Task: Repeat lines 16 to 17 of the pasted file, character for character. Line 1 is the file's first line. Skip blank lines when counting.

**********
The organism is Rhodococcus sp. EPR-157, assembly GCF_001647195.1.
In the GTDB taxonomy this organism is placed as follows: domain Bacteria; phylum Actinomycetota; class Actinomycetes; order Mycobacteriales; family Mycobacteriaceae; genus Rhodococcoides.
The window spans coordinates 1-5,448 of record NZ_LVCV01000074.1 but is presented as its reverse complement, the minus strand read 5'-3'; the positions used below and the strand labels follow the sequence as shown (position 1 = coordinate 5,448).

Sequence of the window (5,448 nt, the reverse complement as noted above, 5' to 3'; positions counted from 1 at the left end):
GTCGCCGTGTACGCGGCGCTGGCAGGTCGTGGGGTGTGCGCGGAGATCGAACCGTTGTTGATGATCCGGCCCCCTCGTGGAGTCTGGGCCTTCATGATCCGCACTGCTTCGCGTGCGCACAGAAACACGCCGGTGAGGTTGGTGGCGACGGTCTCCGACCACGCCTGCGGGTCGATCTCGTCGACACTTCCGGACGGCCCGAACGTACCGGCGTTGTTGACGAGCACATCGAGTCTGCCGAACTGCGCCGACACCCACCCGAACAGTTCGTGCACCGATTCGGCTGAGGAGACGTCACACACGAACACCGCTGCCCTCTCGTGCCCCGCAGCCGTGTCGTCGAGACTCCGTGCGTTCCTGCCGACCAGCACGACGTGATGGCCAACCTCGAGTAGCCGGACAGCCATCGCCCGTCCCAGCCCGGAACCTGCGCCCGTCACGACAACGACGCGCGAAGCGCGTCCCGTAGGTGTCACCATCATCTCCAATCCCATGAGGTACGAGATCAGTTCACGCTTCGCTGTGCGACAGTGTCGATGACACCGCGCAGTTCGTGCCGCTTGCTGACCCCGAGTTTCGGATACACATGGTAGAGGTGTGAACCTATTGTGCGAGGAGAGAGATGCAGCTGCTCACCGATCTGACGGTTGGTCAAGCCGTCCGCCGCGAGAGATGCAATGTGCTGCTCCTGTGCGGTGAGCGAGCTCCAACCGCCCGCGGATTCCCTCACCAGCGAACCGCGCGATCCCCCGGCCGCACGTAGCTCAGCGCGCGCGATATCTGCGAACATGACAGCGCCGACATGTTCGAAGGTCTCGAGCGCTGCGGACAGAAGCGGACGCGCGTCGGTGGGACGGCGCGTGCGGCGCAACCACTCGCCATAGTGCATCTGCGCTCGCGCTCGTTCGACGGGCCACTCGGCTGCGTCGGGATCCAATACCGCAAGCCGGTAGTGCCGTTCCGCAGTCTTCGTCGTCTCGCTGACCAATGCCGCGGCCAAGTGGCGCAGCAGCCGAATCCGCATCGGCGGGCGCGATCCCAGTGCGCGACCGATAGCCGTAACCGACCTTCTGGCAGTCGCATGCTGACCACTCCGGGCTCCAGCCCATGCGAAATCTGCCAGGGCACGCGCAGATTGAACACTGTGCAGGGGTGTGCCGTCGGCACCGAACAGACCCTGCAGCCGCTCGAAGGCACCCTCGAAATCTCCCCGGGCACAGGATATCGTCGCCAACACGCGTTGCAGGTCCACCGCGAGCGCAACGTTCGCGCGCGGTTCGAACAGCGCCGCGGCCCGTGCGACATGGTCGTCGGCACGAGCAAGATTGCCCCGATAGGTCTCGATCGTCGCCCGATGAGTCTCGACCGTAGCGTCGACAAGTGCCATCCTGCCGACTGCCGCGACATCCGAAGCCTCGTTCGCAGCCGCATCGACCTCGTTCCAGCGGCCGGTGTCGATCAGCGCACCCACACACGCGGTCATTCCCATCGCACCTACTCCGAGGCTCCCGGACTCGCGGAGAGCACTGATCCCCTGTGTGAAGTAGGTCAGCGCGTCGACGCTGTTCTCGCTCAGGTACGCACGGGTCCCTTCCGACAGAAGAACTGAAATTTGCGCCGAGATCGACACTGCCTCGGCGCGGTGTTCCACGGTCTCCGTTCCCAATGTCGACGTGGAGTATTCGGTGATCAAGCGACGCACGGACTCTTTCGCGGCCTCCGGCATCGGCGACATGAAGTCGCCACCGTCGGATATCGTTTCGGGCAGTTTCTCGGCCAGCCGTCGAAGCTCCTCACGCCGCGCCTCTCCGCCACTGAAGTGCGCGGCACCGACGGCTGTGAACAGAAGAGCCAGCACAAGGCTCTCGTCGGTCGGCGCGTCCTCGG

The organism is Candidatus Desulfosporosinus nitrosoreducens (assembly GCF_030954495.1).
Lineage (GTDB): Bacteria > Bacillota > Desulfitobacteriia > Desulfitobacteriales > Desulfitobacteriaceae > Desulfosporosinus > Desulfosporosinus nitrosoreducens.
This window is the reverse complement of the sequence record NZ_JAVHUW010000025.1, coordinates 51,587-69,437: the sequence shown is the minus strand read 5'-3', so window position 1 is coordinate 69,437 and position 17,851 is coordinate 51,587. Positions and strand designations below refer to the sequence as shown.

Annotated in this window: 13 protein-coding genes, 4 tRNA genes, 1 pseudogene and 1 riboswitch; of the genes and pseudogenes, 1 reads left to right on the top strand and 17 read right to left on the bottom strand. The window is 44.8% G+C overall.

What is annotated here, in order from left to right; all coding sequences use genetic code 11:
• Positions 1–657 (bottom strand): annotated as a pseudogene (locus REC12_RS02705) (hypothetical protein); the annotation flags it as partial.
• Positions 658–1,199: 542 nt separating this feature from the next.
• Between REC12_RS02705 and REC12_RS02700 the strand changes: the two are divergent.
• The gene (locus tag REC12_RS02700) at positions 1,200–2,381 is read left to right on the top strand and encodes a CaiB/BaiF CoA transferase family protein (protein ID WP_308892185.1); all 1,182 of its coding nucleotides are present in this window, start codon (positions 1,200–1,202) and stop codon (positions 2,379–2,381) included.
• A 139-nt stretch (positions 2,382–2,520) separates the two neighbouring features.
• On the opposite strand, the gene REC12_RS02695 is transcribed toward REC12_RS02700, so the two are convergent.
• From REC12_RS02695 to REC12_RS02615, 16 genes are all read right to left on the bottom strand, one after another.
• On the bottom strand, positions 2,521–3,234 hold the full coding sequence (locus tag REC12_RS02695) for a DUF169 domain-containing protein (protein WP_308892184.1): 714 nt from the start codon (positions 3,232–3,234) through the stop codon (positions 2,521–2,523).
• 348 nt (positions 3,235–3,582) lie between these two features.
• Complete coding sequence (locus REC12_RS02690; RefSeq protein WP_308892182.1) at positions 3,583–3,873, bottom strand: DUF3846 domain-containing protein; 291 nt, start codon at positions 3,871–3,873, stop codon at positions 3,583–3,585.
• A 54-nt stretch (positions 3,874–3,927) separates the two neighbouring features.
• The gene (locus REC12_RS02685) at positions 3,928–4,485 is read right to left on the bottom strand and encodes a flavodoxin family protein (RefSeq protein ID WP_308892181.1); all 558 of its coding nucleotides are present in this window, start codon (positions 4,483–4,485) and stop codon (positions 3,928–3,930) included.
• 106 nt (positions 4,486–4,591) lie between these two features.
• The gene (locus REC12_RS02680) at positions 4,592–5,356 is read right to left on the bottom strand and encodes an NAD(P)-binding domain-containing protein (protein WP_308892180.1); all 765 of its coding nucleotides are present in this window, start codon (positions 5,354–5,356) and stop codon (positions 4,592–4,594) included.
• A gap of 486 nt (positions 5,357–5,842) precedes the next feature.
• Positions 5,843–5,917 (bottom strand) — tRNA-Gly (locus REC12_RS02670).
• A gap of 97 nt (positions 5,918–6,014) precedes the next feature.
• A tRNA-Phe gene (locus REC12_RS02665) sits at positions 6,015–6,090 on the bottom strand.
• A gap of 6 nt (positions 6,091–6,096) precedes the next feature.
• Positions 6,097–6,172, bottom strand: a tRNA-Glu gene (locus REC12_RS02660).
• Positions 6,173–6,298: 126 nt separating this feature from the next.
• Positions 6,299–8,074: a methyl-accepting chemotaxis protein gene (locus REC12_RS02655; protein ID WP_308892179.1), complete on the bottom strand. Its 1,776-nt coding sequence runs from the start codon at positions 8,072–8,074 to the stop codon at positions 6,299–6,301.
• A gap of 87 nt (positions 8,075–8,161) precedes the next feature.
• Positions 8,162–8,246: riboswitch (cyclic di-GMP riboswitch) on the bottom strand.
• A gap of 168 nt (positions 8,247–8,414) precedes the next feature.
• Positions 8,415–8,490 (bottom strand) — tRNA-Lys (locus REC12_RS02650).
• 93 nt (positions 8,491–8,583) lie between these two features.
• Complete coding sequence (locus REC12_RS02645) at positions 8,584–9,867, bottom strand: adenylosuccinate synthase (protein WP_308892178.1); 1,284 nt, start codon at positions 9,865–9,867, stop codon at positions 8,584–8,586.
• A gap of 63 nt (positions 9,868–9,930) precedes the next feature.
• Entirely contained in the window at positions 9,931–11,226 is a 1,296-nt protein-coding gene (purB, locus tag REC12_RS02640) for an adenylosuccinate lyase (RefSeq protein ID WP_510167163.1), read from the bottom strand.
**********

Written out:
• On the opposite strand, the gene REC12_RS02695 is transcribed toward REC12_RS02700, so the two are convergent.
• From REC12_RS02695 to REC12_RS02615, 16 genes are all read right to left on the bottom strand, one after another.